Why Insider Trading Data Exists
When the U.S. Congress of 1934 legislated the Securities Exchange Commission (SEC) into existence to protect individual investors, it realized that corporate executives had an unfair advantage when trading their own companies' shares. But these pols also realized that they could not ban such transactions. Even then, shares were used as incentives for employees, and who would start a public company if they could not participate in its success?
In lieu of banning insider transactions, the Congress dictated disclosure. If insiders did trade, they would have to fill out a form and tell the world about it.
"Disclosure is the fundamental principle of regulating securities markets at the Federal level," elaborates John Heine, Deputy Director of Public Affairs at the SEC. Mr. Heine also points out that the regulators who drew up the Securities Act of 1933 (the 1933 Act), and the Securities Exchange Act of 1934 (the 1934 Act) appear to have been greatly influenced by the thinking of Lewis Brandeis, a prominent securities lawyer at the turn of the 19th century who became a Supreme Court Justice. His view on combating securities fraud was summed up by his saying: "sunshine is the best disinfectant." Disclosure of transactions was seen as generating the desired enlightenment.
Section 16 of the 1934 Act is the specific part of the document where the U.S. Congress attempted to reign in some of the blatantly unfair trading practices used by some corporate insiders of the day. It was developed after what was apparently very candid testimony about trading abuses, as Congressional records from 1934 show:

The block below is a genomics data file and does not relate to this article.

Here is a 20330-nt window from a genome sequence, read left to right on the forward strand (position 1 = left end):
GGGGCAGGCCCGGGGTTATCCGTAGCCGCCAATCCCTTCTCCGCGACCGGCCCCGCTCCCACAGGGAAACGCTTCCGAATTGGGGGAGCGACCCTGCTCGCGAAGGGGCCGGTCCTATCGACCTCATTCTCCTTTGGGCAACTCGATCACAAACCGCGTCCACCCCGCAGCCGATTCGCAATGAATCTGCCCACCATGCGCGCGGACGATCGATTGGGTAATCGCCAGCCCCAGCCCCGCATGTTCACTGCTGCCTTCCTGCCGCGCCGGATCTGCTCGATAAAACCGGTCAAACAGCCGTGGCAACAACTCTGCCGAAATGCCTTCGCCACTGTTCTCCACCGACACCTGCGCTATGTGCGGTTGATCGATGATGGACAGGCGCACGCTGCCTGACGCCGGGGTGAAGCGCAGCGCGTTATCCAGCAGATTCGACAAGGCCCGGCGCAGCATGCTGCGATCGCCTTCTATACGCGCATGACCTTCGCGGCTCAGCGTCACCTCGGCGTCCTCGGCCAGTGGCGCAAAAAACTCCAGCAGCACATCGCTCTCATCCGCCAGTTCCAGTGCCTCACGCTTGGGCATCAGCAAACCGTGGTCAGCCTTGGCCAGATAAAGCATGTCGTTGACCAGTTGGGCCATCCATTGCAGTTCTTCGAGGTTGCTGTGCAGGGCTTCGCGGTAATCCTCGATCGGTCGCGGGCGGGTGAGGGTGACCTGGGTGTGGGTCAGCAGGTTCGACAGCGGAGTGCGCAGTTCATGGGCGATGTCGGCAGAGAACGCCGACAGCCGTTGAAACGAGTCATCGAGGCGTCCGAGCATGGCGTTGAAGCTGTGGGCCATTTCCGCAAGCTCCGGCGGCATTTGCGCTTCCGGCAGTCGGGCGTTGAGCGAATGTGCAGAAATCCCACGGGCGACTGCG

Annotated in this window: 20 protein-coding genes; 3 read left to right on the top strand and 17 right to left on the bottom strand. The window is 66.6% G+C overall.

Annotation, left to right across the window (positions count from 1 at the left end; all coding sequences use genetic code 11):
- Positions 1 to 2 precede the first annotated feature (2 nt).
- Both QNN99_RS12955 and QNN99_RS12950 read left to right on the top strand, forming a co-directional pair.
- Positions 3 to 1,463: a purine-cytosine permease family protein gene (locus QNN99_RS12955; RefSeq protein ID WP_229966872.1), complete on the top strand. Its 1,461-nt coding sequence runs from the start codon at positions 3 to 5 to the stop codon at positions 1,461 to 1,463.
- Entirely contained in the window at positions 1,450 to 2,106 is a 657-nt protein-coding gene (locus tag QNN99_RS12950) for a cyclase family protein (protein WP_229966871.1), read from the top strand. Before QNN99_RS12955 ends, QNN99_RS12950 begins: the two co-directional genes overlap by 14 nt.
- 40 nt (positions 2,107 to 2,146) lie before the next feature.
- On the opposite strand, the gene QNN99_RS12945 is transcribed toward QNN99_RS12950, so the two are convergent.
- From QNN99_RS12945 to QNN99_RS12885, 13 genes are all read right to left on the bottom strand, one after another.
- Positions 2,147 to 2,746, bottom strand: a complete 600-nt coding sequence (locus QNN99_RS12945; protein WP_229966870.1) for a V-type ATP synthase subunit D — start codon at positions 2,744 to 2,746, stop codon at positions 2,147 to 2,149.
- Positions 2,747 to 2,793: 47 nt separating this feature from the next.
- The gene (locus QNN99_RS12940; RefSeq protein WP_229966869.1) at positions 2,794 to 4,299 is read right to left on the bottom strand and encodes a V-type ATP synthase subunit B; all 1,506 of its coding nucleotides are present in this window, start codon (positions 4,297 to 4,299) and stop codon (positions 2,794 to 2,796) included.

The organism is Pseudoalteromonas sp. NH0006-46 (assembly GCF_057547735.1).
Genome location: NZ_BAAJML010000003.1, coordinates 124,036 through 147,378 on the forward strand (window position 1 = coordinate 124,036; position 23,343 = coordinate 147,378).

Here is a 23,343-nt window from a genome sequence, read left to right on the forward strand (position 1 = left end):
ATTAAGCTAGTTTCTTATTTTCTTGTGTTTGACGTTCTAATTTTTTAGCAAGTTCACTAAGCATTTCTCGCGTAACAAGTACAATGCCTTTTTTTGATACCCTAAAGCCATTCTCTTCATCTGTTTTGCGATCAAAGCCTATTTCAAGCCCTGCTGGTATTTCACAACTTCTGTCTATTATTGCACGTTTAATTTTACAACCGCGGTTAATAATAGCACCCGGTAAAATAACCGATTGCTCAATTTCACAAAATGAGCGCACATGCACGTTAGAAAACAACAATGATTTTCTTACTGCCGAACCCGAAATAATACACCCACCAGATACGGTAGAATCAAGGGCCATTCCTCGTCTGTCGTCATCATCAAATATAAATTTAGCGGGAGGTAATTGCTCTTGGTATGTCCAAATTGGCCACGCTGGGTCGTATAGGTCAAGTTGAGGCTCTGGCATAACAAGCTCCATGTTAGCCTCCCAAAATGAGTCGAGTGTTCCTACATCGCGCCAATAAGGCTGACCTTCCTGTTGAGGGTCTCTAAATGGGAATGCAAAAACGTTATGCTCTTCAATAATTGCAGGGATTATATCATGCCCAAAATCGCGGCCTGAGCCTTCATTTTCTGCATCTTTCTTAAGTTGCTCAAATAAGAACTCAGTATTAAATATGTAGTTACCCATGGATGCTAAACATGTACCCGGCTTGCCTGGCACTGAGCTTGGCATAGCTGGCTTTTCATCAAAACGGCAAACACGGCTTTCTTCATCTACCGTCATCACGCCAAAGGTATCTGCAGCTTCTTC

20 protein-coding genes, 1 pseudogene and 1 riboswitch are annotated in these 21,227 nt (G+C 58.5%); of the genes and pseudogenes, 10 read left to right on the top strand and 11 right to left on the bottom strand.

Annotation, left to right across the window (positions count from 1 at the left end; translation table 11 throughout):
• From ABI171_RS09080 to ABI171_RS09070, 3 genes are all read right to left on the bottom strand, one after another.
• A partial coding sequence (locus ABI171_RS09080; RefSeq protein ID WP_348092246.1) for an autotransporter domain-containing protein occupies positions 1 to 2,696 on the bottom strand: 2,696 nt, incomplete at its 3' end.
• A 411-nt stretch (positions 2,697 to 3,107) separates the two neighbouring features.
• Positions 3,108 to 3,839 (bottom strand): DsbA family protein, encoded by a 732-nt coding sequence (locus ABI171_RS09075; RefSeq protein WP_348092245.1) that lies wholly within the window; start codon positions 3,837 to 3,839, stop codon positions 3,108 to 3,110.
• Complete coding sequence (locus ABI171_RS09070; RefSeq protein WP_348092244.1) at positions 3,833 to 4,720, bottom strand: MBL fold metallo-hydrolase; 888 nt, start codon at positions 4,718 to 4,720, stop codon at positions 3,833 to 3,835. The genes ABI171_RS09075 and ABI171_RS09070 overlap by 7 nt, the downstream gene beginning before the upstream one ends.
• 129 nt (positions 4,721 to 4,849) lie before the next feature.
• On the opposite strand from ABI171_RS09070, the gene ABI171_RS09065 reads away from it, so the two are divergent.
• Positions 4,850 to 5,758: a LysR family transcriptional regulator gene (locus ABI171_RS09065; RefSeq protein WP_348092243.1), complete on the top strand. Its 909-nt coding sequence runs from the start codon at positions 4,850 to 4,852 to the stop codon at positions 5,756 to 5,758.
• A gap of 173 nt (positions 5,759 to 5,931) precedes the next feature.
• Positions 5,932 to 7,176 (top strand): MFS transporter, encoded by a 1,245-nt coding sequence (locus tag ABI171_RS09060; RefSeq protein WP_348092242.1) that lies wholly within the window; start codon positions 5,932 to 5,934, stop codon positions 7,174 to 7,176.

"Among the most vicious practices unearthed at the hearings before the subcommittee was the flagrant betrayal of their fiduciary duties by directors and officers of corporations who used their positions of trust and the confidential information which came to them in such positions, to aid them in market activities. Closely allied to this type of abuse was the unscrupulous employment of inside information by large stockholders who, while not directors and officers, exercised sufficient control over the destinies of their companies to enable them to acquire and profit by information not available to others."
Disgruntled shareholders way back when did sue to try and stop insiders' abuses, but they rarely got justice. Shareholders didn't necessarily lose because of lack of proof of manipulation, either. There was just an entirely different mindset in the early 1900s about insiders using their unfair advantages. A court ruling from a dismissed insider-trading case in 1916 sums up the prevailing attitude of the day: "The officers are not bound to acquaint a stockholder willing to sell his shares with facts which would enhance the price of the stock. The officers are trustees for the shareholders only as to the management of the corporation and not in their private dealings."
Obvious abuses and growing public outcry after the 1929 crash forced the federal government to regulate this overly free market, however. Congress first passed the 1933 Act to set guidelines on registering securities for sale. One year later, the 1934 Act regulated how securities were traded once issued. The job of the newly-formed SEC was to develop rules to carry out the intent of the Acts, and then enforce them.
Overseeing the taming of the market was Joseph Kennedy, the SEC's first Chairman, future ambassador to England, and patriarch of what became a political dynasty. In the early 1930s, however, he was best known as a successful businessman who many felt had first-hand knowledge of (and benefit from) the stock-market abuses he was hired to combat.